In order to effectively address the most common local issues related to local drinking water supply and irrigation channels to the local fields. This project has taken this challenge to properly relocate the existing drinking water supply line and the irrigation channels so that the effect from these could be minimized. Extensive discussion with the locals regarding the environmental issues has been very useful for the project, however the late realization and awareness in these issues is still a challenge to the project to address issues to be faced in later stages of the project execution.
During the construction of the project different innovative technologies have been implemented. Specially Shotcrete has been implemented throughout the highway in order to control landslides. Geotech has been used in order to stabilise the soil in various sections of the highway. It's the first time such technologies have been used in Nepal for constructing highway.
This route is vitally important in that it is the only major eastbound exit from highly populated and quake-prone Kathmandu Valley; it is critical to be completed for emergency evacuation and relief purposes. Currently, Kathmandu relies solely upon one congested westward "highway" for its road links to the south: India, the Terai region, and Bangladesh. The capital region has no rail or navigable river links. Despite this, the highway criss-crosses through mountain regions with hairpin turns of widths of one bus wide in numerous areas.
The entire highway from Kathmandu to Bardibas via Dhulikhel had a project completion date of 2011, for a total of 158 km.[needs update] It now is projected to be finished in March 2015 The reasons for the delay include Japanese contractors lack of security for explosives, thus the road was created with manual labor, which later there was an admission that this was a mistake., as well as parliament gridlock. This alternate route will reduce the journey from Kathmandu to Bardibas and other cities east of Bardibas by at least 200 km.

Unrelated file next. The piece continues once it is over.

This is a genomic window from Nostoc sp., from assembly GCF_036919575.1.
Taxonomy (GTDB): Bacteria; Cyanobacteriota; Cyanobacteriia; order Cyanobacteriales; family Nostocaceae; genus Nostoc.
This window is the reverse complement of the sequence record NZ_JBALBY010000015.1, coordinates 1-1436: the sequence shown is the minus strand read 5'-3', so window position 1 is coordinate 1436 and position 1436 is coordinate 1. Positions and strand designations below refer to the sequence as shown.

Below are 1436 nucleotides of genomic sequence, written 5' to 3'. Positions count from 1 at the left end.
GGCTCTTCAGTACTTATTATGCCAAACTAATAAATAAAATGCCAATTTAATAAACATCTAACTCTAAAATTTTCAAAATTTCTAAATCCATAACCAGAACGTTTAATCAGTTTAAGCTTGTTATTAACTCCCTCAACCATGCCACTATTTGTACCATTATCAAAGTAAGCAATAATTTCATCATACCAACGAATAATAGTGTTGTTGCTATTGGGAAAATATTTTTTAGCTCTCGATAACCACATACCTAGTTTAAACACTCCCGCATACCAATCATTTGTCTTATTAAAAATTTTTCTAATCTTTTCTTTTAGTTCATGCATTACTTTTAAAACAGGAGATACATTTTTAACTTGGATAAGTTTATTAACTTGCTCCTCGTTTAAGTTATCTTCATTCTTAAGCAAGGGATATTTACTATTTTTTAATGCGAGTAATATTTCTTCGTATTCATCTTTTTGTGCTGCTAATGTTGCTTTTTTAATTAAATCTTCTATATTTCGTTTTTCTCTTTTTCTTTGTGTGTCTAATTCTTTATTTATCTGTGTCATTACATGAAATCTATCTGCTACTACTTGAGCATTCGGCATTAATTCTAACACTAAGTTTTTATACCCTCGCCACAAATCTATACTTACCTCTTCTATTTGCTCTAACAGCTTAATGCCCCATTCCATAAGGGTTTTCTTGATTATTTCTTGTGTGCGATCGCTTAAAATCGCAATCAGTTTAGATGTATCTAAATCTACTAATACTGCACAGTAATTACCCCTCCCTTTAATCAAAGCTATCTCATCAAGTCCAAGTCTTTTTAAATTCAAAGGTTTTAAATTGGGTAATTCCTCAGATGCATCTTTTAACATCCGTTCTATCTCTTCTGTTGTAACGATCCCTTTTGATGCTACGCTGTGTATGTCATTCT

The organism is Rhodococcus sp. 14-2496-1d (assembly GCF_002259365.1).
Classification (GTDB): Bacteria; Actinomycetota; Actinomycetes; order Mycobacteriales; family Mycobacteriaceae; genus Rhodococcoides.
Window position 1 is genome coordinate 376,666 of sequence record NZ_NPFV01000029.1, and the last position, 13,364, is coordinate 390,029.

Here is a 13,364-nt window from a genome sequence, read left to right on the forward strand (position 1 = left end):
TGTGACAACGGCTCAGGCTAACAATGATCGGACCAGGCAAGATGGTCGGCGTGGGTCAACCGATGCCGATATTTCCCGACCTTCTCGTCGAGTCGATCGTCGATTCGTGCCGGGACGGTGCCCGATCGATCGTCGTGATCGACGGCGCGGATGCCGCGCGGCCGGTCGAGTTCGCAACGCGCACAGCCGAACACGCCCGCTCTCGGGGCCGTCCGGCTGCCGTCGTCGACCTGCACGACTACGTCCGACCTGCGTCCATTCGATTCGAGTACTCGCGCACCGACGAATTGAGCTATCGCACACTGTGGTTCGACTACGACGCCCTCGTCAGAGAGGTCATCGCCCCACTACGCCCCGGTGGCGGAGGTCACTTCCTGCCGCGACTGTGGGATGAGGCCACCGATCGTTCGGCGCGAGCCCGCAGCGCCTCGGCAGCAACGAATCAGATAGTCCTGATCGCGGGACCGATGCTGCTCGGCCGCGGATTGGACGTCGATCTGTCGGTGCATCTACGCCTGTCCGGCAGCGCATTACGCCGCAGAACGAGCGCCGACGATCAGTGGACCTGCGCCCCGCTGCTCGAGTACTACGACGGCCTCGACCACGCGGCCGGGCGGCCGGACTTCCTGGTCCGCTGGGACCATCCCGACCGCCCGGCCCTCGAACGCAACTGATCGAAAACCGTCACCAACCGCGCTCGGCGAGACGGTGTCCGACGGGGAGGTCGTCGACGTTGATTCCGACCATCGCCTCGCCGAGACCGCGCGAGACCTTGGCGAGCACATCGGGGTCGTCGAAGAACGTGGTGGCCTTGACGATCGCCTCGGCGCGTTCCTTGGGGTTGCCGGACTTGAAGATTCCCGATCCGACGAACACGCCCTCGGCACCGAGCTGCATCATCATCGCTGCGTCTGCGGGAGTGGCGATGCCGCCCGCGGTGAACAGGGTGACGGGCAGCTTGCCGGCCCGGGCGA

The highway has existed in stages for decades, with large unimproved portions. The 37 km section of the lowlands between Bardibas and Sindhuli has been in operation for many years, the 50 km section between Banepa and Nepalthok of Bagmati region was completed in 2005 with Japanese grant money. However, a major part linking the two improved regions was only completed in February 2009, funded with Japanese loans and contractors.
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- Bhandari, Anil. "Transport operators block vehicles on BP Highway". My Republica. Retrieved 16 May 2019.
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- "::..DoR || Road Projects ..::". dor.gov.np. Archived from the original on 22 December 2015. Retrieved 17 December 2015.
- "BP Highway construction 'complete' after 20 years". kathmandupost.ekantipur.com. Retrieved 27 November 2015.
- "Embassy of Japan in Nepal". www.np.emb-japan.go.jp. Retrieved 16 May 2019.
- Gorkhapatra Archived 14 March 2014 at the Wayback Machine
- "THT 10 years ago: Kathmandu-Terai link road on schedule - Search Results - The Himalayan Times". www.thehimalayantimes.com. Retrieved 16 May 2019.